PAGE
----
We all know that city air isn’t as fresh as the countryside. But just how polluted is the air in the UK’s urban areas? Well, at the start of 2018, the Guardian revealed that London had reached its yearly limit of air pollution in less than a single month! Perhaps it is, sadly, unsurprising that around 40,000 deaths every year are linked to the problematic air pollution levels in the UK.
But if you’re living in a big city or built-up area, don’t worry — you can do your part to protect yourself against that pollution with a little elbow grease in the garden! The right plants can create a breath of fresh air for you:
The beauty of ivy
A feature of many paintings, there’s something iconic about ivy climbing up the side of a house. Though it has a bad reputation in the States as being a weed, it can be a lovely addition to your garden if tended to. The plant offers benefits for wildlife and for the air – Goldsmiths, University of London, states that the wide leaves of the common ivy traps particulates, which makes it a great choice for purifying the air.
Wallflowers — adding a little colour to your life
Want your garden to lots of different colours, even as it works to be ‘green’? Check out the wallflower as a potential plant. Goldsmiths also names this plant as being akin to the common ivy for its particulate-cleansing power. These flowers have a bright display of petals during the first half of the year. You can grow wallflowers in many colours, with purple and yellow popular choices.
Bright and bold gerbera daisies
If wallflowers aren’t enough colour for you, add some gerbera daisies in there too. A recent study by NASA has provided a few colourful blooms for gardeners keen to clean the air. A recent study by NASA has provided a few colourful blooms for gardeners keen to clean the air. Gerbera daisies are bonny, beautiful blooms that come in many different colours; white, orange, red, pink — whichever you pick, they’ll give your garden a splash of colour. These flowers love direct sunlight and a bit of space, so make sure not to leave them in a shady corner of your garden. Plus, NASA states that these wonderful flowers are great for dealing with multiple air toxins, such as benzene.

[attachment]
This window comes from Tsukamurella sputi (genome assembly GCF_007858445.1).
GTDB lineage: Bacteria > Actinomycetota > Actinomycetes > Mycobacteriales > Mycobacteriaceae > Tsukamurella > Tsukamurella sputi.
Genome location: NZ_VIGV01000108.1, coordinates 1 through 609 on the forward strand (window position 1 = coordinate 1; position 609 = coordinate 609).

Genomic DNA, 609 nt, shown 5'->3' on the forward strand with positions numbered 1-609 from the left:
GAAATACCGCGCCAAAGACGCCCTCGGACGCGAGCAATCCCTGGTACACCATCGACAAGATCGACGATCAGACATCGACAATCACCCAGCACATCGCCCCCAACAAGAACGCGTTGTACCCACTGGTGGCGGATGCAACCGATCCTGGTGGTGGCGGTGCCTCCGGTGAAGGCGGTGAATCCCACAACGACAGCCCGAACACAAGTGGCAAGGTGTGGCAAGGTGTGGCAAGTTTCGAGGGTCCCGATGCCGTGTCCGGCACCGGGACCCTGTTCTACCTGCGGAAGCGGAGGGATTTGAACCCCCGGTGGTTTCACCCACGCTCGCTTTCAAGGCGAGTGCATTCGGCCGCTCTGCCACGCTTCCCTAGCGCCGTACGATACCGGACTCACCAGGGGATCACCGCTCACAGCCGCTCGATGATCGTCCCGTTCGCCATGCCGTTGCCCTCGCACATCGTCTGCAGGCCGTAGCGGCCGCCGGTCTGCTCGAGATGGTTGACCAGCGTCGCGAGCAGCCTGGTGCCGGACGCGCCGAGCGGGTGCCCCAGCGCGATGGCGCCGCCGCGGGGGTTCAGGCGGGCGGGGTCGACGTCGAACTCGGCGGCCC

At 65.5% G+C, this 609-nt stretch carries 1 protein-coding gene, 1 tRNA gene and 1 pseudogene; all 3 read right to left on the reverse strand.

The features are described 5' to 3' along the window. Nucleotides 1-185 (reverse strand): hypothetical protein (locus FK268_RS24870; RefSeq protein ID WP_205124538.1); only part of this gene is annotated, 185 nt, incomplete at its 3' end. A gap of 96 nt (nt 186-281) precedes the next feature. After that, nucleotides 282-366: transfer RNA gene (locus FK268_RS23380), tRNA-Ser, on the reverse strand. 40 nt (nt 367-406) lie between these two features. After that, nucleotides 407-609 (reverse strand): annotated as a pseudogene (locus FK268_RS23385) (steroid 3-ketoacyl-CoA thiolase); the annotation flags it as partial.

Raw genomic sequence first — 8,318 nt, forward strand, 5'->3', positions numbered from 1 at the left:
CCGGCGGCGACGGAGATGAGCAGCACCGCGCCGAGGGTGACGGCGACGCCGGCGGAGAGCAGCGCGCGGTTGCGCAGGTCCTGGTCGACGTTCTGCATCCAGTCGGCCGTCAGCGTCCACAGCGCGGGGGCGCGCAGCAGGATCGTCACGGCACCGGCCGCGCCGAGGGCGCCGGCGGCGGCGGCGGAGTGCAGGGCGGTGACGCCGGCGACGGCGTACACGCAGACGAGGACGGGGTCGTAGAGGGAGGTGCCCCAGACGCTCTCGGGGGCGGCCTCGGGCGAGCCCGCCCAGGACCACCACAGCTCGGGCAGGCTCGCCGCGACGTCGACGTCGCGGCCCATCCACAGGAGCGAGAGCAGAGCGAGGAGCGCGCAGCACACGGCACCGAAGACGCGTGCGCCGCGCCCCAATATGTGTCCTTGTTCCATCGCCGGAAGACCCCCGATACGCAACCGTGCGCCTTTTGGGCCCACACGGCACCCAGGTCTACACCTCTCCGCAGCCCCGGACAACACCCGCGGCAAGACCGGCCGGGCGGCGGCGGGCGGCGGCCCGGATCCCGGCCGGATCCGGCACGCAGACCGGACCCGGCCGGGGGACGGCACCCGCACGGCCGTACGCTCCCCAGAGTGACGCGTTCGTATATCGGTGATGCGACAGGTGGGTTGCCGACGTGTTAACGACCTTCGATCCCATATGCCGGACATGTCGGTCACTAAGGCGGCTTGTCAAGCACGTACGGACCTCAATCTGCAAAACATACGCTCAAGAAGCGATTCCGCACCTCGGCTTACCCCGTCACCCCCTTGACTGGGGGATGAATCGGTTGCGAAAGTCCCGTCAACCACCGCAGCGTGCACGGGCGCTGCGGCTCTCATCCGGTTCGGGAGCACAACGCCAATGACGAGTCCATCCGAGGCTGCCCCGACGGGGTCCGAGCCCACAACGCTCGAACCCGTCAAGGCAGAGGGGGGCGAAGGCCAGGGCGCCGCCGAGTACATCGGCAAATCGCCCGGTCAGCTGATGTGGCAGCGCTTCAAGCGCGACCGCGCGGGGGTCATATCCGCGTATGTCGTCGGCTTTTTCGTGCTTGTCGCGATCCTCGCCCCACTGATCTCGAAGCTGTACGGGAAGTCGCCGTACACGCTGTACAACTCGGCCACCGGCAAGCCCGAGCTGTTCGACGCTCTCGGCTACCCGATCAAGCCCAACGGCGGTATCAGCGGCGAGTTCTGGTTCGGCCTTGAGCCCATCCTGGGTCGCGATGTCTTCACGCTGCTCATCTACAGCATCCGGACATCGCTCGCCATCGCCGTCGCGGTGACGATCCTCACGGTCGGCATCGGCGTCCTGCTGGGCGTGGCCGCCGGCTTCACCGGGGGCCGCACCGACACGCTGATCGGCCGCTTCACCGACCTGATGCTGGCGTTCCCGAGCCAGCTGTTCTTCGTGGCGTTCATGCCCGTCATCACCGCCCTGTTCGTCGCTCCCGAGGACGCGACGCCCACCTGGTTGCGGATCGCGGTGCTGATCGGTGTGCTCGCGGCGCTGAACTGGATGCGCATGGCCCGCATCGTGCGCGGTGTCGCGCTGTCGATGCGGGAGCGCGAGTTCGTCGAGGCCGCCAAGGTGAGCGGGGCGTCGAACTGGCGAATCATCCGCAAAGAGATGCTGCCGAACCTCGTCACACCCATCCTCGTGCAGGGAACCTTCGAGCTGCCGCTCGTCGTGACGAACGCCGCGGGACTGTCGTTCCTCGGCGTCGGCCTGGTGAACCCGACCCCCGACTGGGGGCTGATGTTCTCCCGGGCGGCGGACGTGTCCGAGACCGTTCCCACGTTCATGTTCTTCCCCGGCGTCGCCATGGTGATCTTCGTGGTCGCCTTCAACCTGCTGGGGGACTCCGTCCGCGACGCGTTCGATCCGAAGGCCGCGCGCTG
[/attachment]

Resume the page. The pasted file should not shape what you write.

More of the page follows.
If you’re looking for a nice border to your garden that works twice a hard, conifer hedges will look great and keep air pollution out. Specifically, the western red cedar hedge is named as an ideal conifer to plant in your garden. But if your garden is a little smaller, the publication also names the yew as a great alternative, citing its evergreen nature and easy trimming.
Keeping your gardening green
There’s no point in planting all these wonderful flowers without making your gardening techniques green too. SmilingGardener offers five great ways to reduce pollution in ways beyond planting shrubs and flowers:
- You can turn many waste products into compost to stop it going to the landfill.
- Use less gluten meal. SmilingGardener notes this meal is made up from genetically modified corn, so best to stay away from using it, if possible. Stick to natural materials for your plants, such a manure.
- Keep equipment quiet. This one’s more for noise pollution, but it’s certainly an added bonus for the pollution-conscious gardener to take note of!
- Pesticide avoidance. This one is probably a given, but if you can avoid using chemicals on your garden, please do.
- Bringing plants indoors too. As well as planting outdoor plants to combat air toxicity, consider bringing in some houseplants to cleanse the air in your home.